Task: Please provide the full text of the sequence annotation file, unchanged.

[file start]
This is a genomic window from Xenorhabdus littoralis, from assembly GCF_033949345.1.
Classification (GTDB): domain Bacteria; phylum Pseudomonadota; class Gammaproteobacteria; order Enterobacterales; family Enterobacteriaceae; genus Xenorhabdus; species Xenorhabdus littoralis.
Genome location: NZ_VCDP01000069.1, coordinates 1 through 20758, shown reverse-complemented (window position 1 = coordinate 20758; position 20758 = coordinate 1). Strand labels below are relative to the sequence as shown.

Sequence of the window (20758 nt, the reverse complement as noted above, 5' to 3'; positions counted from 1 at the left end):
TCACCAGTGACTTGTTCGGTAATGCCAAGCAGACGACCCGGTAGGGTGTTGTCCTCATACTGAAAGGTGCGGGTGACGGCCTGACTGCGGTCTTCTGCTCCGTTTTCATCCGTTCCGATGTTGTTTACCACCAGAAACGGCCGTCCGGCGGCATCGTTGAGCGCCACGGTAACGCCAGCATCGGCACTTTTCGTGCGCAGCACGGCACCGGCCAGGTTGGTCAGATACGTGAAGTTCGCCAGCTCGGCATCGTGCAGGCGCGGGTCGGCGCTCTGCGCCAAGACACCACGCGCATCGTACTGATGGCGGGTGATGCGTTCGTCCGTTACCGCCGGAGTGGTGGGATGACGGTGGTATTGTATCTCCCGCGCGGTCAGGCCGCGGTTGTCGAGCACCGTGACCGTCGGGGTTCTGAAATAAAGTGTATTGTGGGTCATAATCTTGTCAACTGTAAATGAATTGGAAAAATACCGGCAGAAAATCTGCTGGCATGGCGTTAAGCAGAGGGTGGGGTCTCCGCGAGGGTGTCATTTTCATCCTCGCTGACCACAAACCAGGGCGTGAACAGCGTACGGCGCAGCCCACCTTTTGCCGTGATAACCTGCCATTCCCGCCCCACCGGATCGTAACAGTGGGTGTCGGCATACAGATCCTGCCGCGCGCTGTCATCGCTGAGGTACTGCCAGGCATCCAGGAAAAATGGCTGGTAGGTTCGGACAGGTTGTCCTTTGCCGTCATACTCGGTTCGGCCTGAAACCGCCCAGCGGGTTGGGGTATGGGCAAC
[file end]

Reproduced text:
This is a genomic window from Xenorhabdus littoralis, from assembly GCF_033949345.1.
Classification (GTDB): domain Bacteria; phylum Pseudomonadota; class Gammaproteobacteria; order Enterobacterales; family Enterobacteriaceae; genus Xenorhabdus; species Xenorhabdus littoralis.
Genome location: NZ_VCDP01000069.1, coordinates 1 through 20758, shown reverse-complemented (window position 1 = coordinate 20758; position 20758 = coordinate 1). Strand labels below are relative to the sequence as shown.

Sequence of the window (20758 nt, the reverse complement as noted above, 5' to 3'; positions counted from 1 at the left end):
TCACCAGTGACTTGTTCGGTAATGCCAAGCAGACGACCCGGTAGGGTGTTGTCCTCATACTGAAAGGTGCGGGTGACGGCCTGACTGCGGTCTTCTGCTCCGTTTTCATCCGTTCCGATGTTGTTTACCACCAGAAACGGCCGTCCGGCGGCATCGTTGAGCGCCACGGTAACGCCAGCATCGGCACTTTTCGTGCGCAGCACGGCACCGGCCAGGTTGGTCAGATACGTGAAGTTCGCCAGCTCGGCATCGTGCAGGCGCGGGTCGGCGCTCTGCGCCAAGACACCACGCGCATCGTACTGATGGCGGGTGATGCGTTCGTCCGTTACCGCCGGAGTGGTGGGATGACGGTGGTATTGTATCTCCCGCGCGGTCAGGCCGCGGTTGTCGAGCACCGTGACCGTCGGGGTTCTGAAATAAAGTGTATTGTGGGTCATAATCTTGTCAACTGTAAATGAATTGGAAAAATACCGGCAGAAAATCTGCTGGCATGGCGTTAAGCAGAGGGTGGGGTCTCCGCGAGGGTGTCATTTTCATCCTCGCTGACCACAAACCAGGGCGTGAACAGCGTACGGCGCAGCCCACCTTTTGCCGTGATAACCTGCCATTCCCGCCCCACCGGATCGTAACAGTGGGTGTCGGCATACAGATCCTGCCGCGCGCTGTCATCGCTGAGGTACTGCCAGGCATCCAGGAAAAATGGCTGGTAGGTTCGGACAGGTTGTCCTTTGCCGTCATACTCGGTTCGGCCTGAAACCGCCCAGCGGGTTGGGGTATGGGCAAC